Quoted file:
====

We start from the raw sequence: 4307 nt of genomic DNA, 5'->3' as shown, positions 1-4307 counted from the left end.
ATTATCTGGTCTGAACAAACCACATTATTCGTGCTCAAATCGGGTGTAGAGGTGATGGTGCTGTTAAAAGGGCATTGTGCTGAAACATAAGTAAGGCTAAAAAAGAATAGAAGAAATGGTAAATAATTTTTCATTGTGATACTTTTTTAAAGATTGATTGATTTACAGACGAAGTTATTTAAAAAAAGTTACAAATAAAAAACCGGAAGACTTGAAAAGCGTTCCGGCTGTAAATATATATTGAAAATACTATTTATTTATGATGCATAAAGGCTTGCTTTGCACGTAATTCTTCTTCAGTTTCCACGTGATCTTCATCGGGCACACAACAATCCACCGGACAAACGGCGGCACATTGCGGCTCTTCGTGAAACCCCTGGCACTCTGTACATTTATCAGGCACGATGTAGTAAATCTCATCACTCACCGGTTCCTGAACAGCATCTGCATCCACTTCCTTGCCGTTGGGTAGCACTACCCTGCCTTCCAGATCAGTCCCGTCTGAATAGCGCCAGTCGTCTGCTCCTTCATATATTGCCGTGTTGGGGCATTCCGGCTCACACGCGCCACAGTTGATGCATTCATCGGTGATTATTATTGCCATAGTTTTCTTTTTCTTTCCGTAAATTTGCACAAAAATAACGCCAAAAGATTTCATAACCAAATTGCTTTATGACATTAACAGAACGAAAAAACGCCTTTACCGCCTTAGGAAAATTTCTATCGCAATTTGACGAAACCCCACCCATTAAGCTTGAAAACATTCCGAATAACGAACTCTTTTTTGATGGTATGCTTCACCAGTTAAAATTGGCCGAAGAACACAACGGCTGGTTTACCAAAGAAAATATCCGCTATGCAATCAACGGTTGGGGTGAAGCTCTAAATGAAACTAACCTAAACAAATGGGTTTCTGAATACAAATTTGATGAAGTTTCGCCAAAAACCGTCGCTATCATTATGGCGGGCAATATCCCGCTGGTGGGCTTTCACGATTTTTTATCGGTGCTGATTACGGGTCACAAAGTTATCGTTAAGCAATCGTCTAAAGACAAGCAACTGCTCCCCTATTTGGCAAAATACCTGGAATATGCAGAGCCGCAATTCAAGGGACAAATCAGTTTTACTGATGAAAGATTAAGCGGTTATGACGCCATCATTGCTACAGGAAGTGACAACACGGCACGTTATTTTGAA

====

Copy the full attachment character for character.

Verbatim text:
We start from the raw sequence: 4307 nt of genomic DNA, 5'->3' as shown, positions 1-4307 counted from the left end.
ATTATCTGGTCTGAACAAACCACATTATTCGTGCTCAAATCGGGTGTAGAGGTGATGGTGCTGTTAAAAGGGCATTGTGCTGAAACATAAGTAAGGCTAAAAAAGAATAGAAGAAATGGTAAATAATTTTTCATTGTGATACTTTTTTAAAGATTGATTGATTTACAGACGAAGTTATTTAAAAAAAGTTACAAATAAAAAACCGGAAGACTTGAAAAGCGTTCCGGCTGTAAATATATATTGAAAATACTATTTATTTATGATGCATAAAGGCTTGCTTTGCACGTAATTCTTCTTCAGTTTCCACGTGATCTTCATCGGGCACACAACAATCCACCGGACAAACGGCGGCACATTGCGGCTCTTCGTGAAACCCCTGGCACTCTGTACATTTATCAGGCACGATGTAGTAAATCTCATCACTCACCGGTTCCTGAACAGCATCTGCATCCACTTCCTTGCCGTTGGGTAGCACTACCCTGCCTTCCAGATCAGTCCCGTCTGAATAGCGCCAGTCGTCTGCTCCTTCATATATTGCCGTGTTGGGGCATTCCGGCTCACACGCGCCACAGTTGATGCATTCATCGGTGATTATTATTGCCATAGTTTTCTTTTTCTTTCCGTAAATTTGCACAAAAATAACGCCAAAAGATTTCATAACCAAATTGCTTTATGACATTAACAGAACGAAAAAACGCCTTTACCGCCTTAGGAAAATTTCTATCGCAATTTGACGAAACCCCACCCATTAAGCTTGAAAACATTCCGAATAACGAACTCTTTTTTGATGGTATGCTTCACCAGTTAAAATTGGCCGAAGAACACAACGGCTGGTTTACCAAAGAAAATATCCGCTATGCAATCAACGGTTGGGGTGAAGCTCTAAATGAAACTAACCTAAACAAATGGGTTTCTGAATACAAATTTGATGAAGTTTCGCCAAAAACCGTCGCTATCATTATGGCGGGCAATATCCCGCTGGTGGGCTTTCACGATTTTTTATCGGTGCTGATTACGGGTCACAAAGTTATCGTTAAGCAATCGTCTAAAGACAAGCAACTGCTCCCCTATTTGGCAAAATACCTGGAATATGCAGAGCCGCAATTCAAGGGACAAATCAGTTTTACTGATGAAAGATTAAGCGGTTATGACGCCATCATTGCTACAGGAAGTGACAACACGGCACGTTATTTTGAA